The ECPM Charter

12 décembre 2014

Together Against the Death Penalty (Ensemble contre la peine de mort – ECPM) has equipped itself with a charter setting out its values and aims. ECPM Director, Raphaël Chenuil-Hazan, tells us more.

Why, after more than 10 years of existence, has ECPM decided to write up a charter ?

When we reflected on the best strategy for ECPM to adopt going forward we asked ourselves many questions about our identity and our ways of working. It was then that we decided we were missing a charter which would guide our work. The association’s various statutes that provide the basis for our objectives no longer seemed sufficient. We have come a long way over the 14 years since the creations of ECPM, our scope is wider and our targets and partnerships have multiplied. It therefore seemed necessary to redefine our fundamental principles. Thus, at our last annual meeting, the decision was made to create a committee tasked with writing the ECPM’s first charter.

What values and duties does the chart set out ?

The chart clarifies ECPM’s raison d’etre: creating networks. As our name indicates, the principle of “togetherness” is at the heart of our existence. It is also important to remember that ECPM is the founding association of the World Coalition and the World Congress against the Death Penalty. Furthermore, the charter allows us to put our militant objectives into perspective with a clear cut assertion of the futility of capital punishment. It is from here that we drew our founding values of “human”, “justice”, “commitment”, “audacity”.

“Audacity” is perhaps the most unexpected of these values. Is audacity essential for fighting the death penalty ?

Absolutely. Audacity is what defines our association since its creation in 2000 and it is a principle we would like to keep sight of whilst we become increasingly professional. Professionalization shouldn’t be a synonym of rigidity, sluggishness and inertia. Keeping our reactiveness, innovation and daring is essential for our future. Thus far we have shown ourselves to be trailblazers and we must stay that way.
Before ECPM dared to launch the first World Congress against the Death Penalty, nobody thought it could work. Even before ECPM was created, no organisation had dared to dedicate itself entirely to the universal abolition of capital punishment. It was ECPM who dared to create a global platform for abolitionists, from the largest global organisations such as Amnesty International, to the smallest organisations often fighting in very difficult contexts.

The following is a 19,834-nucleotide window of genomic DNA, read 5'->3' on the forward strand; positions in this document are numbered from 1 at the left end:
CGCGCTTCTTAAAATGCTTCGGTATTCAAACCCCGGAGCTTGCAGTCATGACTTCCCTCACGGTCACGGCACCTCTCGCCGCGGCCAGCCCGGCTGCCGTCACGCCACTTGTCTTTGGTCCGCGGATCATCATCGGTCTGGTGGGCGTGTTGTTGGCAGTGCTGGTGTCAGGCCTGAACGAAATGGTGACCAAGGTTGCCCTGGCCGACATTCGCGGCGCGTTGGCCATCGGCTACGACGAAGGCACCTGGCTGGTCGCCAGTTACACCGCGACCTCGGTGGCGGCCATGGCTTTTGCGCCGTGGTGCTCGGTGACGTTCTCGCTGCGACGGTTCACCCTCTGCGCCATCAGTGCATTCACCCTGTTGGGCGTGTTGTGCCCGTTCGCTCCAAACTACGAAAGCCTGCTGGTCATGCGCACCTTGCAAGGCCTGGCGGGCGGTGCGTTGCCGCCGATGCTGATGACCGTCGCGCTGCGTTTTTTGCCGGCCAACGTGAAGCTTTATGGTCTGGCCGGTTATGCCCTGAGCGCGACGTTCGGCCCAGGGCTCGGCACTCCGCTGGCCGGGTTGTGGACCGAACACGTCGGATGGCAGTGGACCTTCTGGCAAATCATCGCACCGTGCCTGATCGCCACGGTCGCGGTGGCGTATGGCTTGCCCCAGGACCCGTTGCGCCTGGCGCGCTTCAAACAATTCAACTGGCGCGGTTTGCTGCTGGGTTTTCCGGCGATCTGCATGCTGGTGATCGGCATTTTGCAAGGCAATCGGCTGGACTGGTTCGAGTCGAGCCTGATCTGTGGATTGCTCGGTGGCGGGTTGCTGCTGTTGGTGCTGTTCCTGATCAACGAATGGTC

ECPM also dared to denounce the 2008 “Our Body” exhibition which displayed butchered and eviscerated Asian bodies, seemingly Chinese people who had been put to death. We followed the issue back to the organisers who were convicted, thus creating an important legal precedent.
Today ECPM’s audacity is shown in making connections with Members of Parliament in the Arab world. We work in true partnership with diplomats, notably in the framework of the “Core Group”, a group of abolitionist countries who support the World Congress, and facilitate the political action which surrounds these meetings.

How will the charter be used ?

The charter was designed to be a reference point for all those engage in, or work alongside, ECPM. Internally, the charter should be a framework for employees, representatives and volunteers. Externally, it should act as a common basis for our work with partners. It is a document allowing people to identify themselves and confidently carry out their work. The text will doubtless be referred to when we sign our next partnership agreements. It allows us to lay out our identity in black and white.

The charter opens with a quote from Albert Camus. What motivated this choice ?

Albert Camus, throughout his whole life and works, represents a sincere and total commitment to the fight against the death penalty. His literature is infused with abolitionist culture. Victor Hugo would also have been a strong, pertinent choice, but the works of the 20th century Nobel Prize Winner, Camus, seemed even more universal and contemporary.

Interview by Camille Sarret
Translation by Rebecca Bell